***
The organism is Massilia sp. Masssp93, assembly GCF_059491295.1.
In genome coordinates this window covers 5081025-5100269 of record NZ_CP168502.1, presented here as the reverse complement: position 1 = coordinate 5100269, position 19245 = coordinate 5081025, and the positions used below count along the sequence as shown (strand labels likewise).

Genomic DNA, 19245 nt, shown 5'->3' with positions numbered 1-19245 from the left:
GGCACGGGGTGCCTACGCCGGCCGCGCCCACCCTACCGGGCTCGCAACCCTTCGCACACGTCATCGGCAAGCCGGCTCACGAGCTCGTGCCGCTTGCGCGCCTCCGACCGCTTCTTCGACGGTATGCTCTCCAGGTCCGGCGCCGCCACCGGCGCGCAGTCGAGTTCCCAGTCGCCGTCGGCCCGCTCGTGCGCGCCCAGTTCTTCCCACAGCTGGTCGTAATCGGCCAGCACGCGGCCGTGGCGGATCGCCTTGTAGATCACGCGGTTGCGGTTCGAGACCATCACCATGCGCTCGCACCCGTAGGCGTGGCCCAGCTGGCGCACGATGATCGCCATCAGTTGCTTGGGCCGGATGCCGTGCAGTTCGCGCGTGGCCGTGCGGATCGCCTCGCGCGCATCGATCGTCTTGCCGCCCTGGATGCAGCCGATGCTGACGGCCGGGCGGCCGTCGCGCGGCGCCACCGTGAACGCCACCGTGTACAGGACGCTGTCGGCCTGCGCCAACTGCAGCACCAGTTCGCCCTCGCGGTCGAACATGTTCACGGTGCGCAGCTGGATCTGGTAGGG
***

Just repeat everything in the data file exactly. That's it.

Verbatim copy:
The organism is Massilia sp. Masssp93, assembly GCF_059491295.1.
In genome coordinates this window covers 5081025-5100269 of record NZ_CP168502.1, presented here as the reverse complement: position 1 = coordinate 5100269, position 19245 = coordinate 5081025, and the positions used below count along the sequence as shown (strand labels likewise).

Genomic DNA, 19245 nt, shown 5'->3' with positions numbered 1-19245 from the left:
GGCACGGGGTGCCTACGCCGGCCGCGCCCACCCTACCGGGCTCGCAACCCTTCGCACACGTCATCGGCAAGCCGGCTCACGAGCTCGTGCCGCTTGCGCGCCTCCGACCGCTTCTTCGACGGTATGCTCTCCAGGTCCGGCGCCGCCACCGGCGCGCAGTCGAGTTCCCAGTCGCCGTCGGCCCGCTCGTGCGCGCCCAGTTCTTCCCACAGCTGGTCGTAATCGGCCAGCACGCGGCCGTGGCGGATCGCCTTGTAGATCACGCGGTTGCGGTTCGAGACCATCACCATGCGCTCGCACCCGTAGGCGTGGCCCAGCTGGCGCACGATGATCGCCATCAGTTGCTTGGGCCGGATGCCGTGCAGTTCGCGCGTGGCCGTGCGGATCGCCTCGCGCGCATCGATCGTCTTGCCGCCCTGGATGCAGCCGATGCTGACGGCCGGGCGGCCGTCGCGCGGCGCCACCGTGAACGCCACCGTGTACAGGACGCTGTCGGCCTGCGCCAACTGCAGCACCAGTTCGCCCTCGCGGTCGAACATGTTCACGGTGCGCAGCTGGATCTGGTAGGG